Local governments, businesses and residents have had to make many tough decisions in response to the pandemic – Metro, too, has not been exempt from those struggles. I can appreciate that. However, we know that Metro’s long-term success is tied to increased ridership, especially as we move past the pandemic, and what’s been presented in its FY22 budget will not achieve that.
A few months ago, when Metro first proposed its budget, it had a projected shortfall of $716 million. To remedy this, proposed budget cuts included closing 22 rail stations, including two of the four in Tysons. Another cut, which would increase the time between rail cars to 30 minutes on weekdays and weekends, was also proposed.
Not only is this unacceptable, but it’s also fiscally a bad idea.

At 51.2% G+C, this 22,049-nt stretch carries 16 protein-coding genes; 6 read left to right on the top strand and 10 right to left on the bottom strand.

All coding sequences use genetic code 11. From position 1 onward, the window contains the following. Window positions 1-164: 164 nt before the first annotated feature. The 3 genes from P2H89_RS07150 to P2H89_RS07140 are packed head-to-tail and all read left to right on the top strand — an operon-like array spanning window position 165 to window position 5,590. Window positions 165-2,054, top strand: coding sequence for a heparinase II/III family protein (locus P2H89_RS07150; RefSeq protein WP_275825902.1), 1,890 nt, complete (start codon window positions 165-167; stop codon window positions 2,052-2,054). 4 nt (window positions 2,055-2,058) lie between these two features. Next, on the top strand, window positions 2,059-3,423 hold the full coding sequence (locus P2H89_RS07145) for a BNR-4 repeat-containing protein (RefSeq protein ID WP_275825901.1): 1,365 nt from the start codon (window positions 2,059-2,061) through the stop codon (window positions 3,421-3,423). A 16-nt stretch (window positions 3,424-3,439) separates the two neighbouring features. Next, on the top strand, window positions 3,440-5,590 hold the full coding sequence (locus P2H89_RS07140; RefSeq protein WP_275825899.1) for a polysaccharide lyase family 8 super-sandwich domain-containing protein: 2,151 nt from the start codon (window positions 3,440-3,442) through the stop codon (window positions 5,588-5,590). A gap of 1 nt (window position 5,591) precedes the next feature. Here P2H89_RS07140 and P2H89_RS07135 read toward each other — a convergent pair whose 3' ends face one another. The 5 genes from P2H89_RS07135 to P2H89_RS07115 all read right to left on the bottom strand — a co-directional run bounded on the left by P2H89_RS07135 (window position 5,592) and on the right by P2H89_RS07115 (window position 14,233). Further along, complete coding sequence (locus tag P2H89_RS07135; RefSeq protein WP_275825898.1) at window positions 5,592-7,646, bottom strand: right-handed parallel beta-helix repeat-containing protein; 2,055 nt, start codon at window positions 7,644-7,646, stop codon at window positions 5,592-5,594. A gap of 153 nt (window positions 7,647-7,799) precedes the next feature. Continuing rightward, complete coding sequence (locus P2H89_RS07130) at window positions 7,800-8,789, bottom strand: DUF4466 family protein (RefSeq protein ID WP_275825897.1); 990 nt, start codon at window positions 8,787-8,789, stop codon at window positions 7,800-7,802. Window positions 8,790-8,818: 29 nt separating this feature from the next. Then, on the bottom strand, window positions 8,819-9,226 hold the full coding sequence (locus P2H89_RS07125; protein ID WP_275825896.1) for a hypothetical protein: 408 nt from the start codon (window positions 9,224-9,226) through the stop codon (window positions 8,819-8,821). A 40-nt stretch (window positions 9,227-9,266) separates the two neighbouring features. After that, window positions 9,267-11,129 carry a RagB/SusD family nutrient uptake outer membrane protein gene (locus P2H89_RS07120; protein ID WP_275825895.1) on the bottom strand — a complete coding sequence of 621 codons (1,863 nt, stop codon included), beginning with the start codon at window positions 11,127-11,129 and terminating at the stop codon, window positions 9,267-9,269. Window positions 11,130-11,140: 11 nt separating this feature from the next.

Rail is the major revenue generator for WMATA, and these planned services cuts and changes work against increasing ridership. Especially impactful is the proposal’s impact on Tysons, the fastest growing area in the region, which boasts limitless economic upside and a potential high ridership.
These proposed cuts, coupled with what we’re hearing are construction issues that will delay the opening of the Silver Line Phase 2 to early 2022, are frustrating and could be harmful in both the short- and long-term to Metro and our Northern Virginia economy. As I’ve stated, these proposed cuts will have sharp impacts. I also hope that no delays are due to perceived financial constraints and projections but based solely on passenger safety.
I say all this to encourage you to get involved. Public comment on Metro’s proposed budget ends on Tuesday, March 16. If Metrorail service is an important service to you, not just in Tysons, but to navigate this region, and you don’t want to wait 30 minutes if you miss the train, be sure to share your feedback. You can do so here: https://www.wmata.com/initiatives/budget/#2022-proposed
Jeff McKay is chair of the Fairfax County Board of Supervisors.